There are some people who don’t fit easily into categories of friends or acquaintances.
Sometimes we hardly know someone, or know them only in a narrow context, and yet they are a friend of the heart. I think this is often the case with people we see frequently in routine, everyday circumstances: the mail carrier, the clerk at the grocery store, even a nameless neighbor who walks his dog past my house every morning.
Then there are people one once spent time with and now the friendship has faded due to everyone’s busyness and focus on all sorts of other things. Old, long-lost friends are still friends.
I’m thinking about his now in the wake of two events in recent weeks. One is the death last month of an office neighbor I had become fond of over the years. Another was a get-together with someone I’ve known for over 30 years and had regrettably lost touch with.
Absence and presence. What are we doing when we come and go, weaving in and out of each other’s lives?
Tony was a fixture in the downtown Berkeley office building where I work. For over 20 years, he managed a small, private mail service and was there every day from 10 to 6. When I opened up my law office in the building nine years ago, I started asking him to be a witness for my clients’ will signings.
Year after year, it became a ritual of 1000 repetitions. I’d call down to make sure Tony was in, and then I’d bring clients down to the second floor, they’d sign their wills, and then he and I would both sign in the witness block. We’d joke about how we couldn’t believe another month or year had passed, about how his handwriting was still great and mine was a mess. I’d pass him a $10 tip, knowing he’d use it either to buy lunch, or, more likely, a mid-day drink. He often smelled like booze and he was often drunk on the job. He was only a few months older than me. I watched his health visibly deteriorate, to the point when one day he stopped showing up and the security guard let me know that he had been hospitalized with liver failure. His actual death came a week before Halloween. He’d been drinking himself to death for decades.
I was not a close friend of Tony’s, and it was not my place to grab him by the shoulders and tell him to sober up. Nor would that have done any good. What he and I both did over the years was maintain a very pleasant and narrowly framed office neighbor friendship. He was always good for a funny story about the antics of his friends and customers. I’d go down to the second floor to kvetch about something funny or weird that had happened in my office or in my life. He was kind and always willing to lend me his ear.
I wish I’d had a chance to say a proper good-bye before he just disappeared. I miss him terribly and will for a long time.
During my year of cancer treatment, I found that most of the people I had thought were friends turned out not to be. I’ve written about this somewhat on this blog: the many people who because of their own fear or weakness or weariness simply could not deal with me or what I was going through.
There’s another whole category of people I had simply lost contact with through no one’s fault. These are old friends and colleagues who knew me in my youth, who remember my energy and enthusiasm, especially for politics and journalism.
As I recovered from cancer treatment two years ago, I started pondering how to reconnect with so many of the lost threads of my life. I wrote last week about returning to sewing after many years. That’s easy.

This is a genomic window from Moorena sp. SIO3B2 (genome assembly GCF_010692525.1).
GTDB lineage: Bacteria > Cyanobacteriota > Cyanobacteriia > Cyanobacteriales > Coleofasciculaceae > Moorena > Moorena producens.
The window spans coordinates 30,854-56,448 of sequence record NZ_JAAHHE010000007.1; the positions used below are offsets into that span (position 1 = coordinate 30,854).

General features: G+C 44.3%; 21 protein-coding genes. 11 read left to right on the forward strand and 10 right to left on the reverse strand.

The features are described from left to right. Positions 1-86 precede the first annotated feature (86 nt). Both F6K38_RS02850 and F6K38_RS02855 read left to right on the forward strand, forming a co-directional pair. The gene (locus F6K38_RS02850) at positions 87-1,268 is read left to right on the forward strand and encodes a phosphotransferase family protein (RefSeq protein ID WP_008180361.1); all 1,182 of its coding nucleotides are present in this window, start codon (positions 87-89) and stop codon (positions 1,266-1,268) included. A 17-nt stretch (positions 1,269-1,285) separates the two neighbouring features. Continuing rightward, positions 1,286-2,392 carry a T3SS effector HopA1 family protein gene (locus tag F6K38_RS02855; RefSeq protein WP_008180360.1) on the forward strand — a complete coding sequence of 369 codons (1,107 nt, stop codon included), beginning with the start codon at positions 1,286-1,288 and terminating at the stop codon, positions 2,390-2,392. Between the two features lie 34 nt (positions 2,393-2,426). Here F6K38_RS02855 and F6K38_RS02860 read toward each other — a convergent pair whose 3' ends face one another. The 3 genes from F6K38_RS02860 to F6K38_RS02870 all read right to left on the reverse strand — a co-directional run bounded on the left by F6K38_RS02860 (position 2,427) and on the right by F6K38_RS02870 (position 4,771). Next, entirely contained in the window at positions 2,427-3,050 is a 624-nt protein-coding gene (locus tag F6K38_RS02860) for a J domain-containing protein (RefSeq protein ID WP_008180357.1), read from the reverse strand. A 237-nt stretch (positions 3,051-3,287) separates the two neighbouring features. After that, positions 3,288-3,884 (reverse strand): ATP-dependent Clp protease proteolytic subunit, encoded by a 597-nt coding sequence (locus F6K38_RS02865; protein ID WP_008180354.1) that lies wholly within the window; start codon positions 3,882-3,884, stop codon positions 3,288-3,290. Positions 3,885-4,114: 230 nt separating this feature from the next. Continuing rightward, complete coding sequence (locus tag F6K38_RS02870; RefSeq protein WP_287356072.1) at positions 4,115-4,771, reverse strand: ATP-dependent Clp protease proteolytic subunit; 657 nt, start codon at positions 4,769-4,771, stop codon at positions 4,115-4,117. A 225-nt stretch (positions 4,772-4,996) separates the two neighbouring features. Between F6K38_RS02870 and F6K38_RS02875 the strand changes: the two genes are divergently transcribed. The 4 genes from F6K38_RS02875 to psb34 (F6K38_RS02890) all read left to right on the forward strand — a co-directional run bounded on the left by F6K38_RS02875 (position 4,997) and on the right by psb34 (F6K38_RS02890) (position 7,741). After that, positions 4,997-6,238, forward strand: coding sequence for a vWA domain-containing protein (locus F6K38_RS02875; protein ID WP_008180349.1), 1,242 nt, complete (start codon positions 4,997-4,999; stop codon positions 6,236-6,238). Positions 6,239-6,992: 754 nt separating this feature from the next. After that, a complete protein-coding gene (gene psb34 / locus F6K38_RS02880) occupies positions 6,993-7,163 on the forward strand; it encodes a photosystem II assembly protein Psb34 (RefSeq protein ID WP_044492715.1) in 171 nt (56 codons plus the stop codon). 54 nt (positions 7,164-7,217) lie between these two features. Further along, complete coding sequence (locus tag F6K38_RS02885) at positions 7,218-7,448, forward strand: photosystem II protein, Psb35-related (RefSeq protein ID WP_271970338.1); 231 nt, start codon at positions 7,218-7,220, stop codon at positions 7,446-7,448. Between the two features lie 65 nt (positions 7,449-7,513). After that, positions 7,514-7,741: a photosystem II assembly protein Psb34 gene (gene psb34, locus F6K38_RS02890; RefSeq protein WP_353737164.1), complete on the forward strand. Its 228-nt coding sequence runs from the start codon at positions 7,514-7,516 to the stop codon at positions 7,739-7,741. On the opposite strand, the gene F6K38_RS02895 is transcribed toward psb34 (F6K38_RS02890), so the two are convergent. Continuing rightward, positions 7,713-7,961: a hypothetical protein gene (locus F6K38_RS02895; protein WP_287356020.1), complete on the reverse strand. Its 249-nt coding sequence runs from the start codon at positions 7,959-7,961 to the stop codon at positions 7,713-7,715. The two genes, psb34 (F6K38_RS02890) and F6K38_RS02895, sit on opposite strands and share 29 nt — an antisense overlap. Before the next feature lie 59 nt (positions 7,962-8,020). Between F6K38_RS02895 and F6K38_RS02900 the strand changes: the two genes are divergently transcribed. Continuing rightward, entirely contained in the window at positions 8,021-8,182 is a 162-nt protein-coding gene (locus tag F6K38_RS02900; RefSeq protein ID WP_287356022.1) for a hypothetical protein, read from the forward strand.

But how does one return to connecting with old friends when there’s not a current context to do so?
This has something to do with wanting to be around people who can bear witness to the person I once was. I don’t want to be in my 20s and 30s again. I want a few people to remember how I was then. I do have a few close friends remaining from those years. When I am with them, I feel more like myself, because of the continuity and the lack of a need to explain how I got from then to now.
Larry is one of the people I’d wanted to reconnect with after surviving cancer. It took me a long time to finally contact him a few months ago, and we finally got together last week.
We first met during the intense days of the 1980s Central America movement. There was a group of media activists wanting to start a magazine to counteract Reagan era propaganda about “terrorism,” which was then directed at third world liberation movements. At some meeting or another, I told Larry about my growing research about the Christian Right. Without skipping a beat, he invited me to be a guest on his Sunday morning radio show, my first time doing that. From there, he helped me with ideas about getting published. I was an ardent listener whenever he was on Pacifica radio. When I needed a press pass into the 1996 Republican Party convention in San Diego, he invited me to go on the air each day and use one of the Pacifica team’s coveted passes.
As with my connection with Tony, the external parameters of my connection with Larry have been narrow over the years. And yet, I have always held Larry as a friend of the heart.
It was great to reconnect with him over breakfast, to catch up on our life histories a bit, do a little gossip. Just like 30 years ago when I was starting out as a journalist, I asked for his advice, and he gave some suggestions for me to help launch my writing on-line.
There is a quality to this connection that has endured the many shifts and turns of our respective lives, and the many years of not communicating. We pick up the thread as if it had never been dropped.
This week, I am continuing to mourn the loss of someone who was an office neighbor and really so much more to me. And I am also rejoicing that I am not yet so old and out of it that I can’t reconnect with long lost friends.